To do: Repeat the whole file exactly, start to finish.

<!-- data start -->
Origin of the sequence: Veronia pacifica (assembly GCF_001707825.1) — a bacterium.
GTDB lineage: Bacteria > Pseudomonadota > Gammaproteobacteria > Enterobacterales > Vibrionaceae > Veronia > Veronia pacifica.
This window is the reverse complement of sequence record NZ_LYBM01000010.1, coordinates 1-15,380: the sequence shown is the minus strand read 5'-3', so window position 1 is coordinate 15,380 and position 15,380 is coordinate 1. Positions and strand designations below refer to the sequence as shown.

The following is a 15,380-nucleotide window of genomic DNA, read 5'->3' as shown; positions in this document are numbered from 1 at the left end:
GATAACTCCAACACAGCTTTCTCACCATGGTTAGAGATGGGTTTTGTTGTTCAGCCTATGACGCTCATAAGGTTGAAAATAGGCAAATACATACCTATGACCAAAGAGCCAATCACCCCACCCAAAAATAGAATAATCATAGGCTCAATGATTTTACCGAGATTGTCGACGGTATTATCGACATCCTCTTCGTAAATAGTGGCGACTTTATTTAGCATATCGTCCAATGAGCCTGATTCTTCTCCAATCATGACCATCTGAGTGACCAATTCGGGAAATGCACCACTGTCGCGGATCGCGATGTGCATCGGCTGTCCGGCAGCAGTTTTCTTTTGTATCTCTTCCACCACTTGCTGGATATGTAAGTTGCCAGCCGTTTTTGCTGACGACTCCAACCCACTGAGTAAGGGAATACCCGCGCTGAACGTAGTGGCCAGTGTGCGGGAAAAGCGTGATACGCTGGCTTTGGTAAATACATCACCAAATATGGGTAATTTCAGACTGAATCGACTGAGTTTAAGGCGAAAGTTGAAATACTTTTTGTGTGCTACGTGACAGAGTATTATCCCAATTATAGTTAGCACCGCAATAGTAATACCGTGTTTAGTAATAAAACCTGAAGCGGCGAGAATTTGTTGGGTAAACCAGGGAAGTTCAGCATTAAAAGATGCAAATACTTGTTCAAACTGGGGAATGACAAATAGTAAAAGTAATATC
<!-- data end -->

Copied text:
Origin of the sequence: Veronia pacifica (assembly GCF_001707825.1) — a bacterium.
GTDB lineage: Bacteria > Pseudomonadota > Gammaproteobacteria > Enterobacterales > Vibrionaceae > Veronia > Veronia pacifica.
This window is the reverse complement of sequence record NZ_LYBM01000010.1, coordinates 1-15,380: the sequence shown is the minus strand read 5'-3', so window position 1 is coordinate 15,380 and position 15,380 is coordinate 1. Positions and strand designations below refer to the sequence as shown.

The following is a 15,380-nucleotide window of genomic DNA, read 5'->3' as shown; positions in this document are numbered from 1 at the left end:
GATAACTCCAACACAGCTTTCTCACCATGGTTAGAGATGGGTTTTGTTGTTCAGCCTATGACGCTCATAAGGTTGAAAATAGGCAAATACATACCTATGACCAAAGAGCCAATCACCCCACCCAAAAATAGAATAATCATAGGCTCAATGATTTTACCGAGATTGTCGACGGTATTATCGACATCCTCTTCGTAAATAGTGGCGACTTTATTTAGCATATCGTCCAATGAGCCTGATTCTTCTCCAATCATGACCATCTGAGTGACCAATTCGGGAAATGCACCACTGTCGCGGATCGCGATGTGCATCGGCTGTCCGGCAGCAGTTTTCTTTTGTATCTCTTCCACCACTTGCTGGATATGTAAGTTGCCAGCCGTTTTTGCTGACGACTCCAACCCACTGAGTAAGGGAATACCCGCGCTGAACGTAGTGGCCAGTGTGCGGGAAAAGCGTGATACGCTGGCTTTGGTAAATACATCACCAAATATGGGTAATTTCAGACTGAATCGACTGAGTTTAAGGCGAAAGTTGAAATACTTTTTGTGTGCTACGTGACAGAGTATTATCCCAATTATAGTTAGCACCGCAATAGTAATACCGTGTTTAGTAATAAAACCTGAAGCGGCGAGAATTTGTTGGGTAAACCAGGGAAGTTCAGCATTAAAAGATGCAAATACTTGTTCAAACTGGGGAATGACAAATAGTAAAAGTAATATC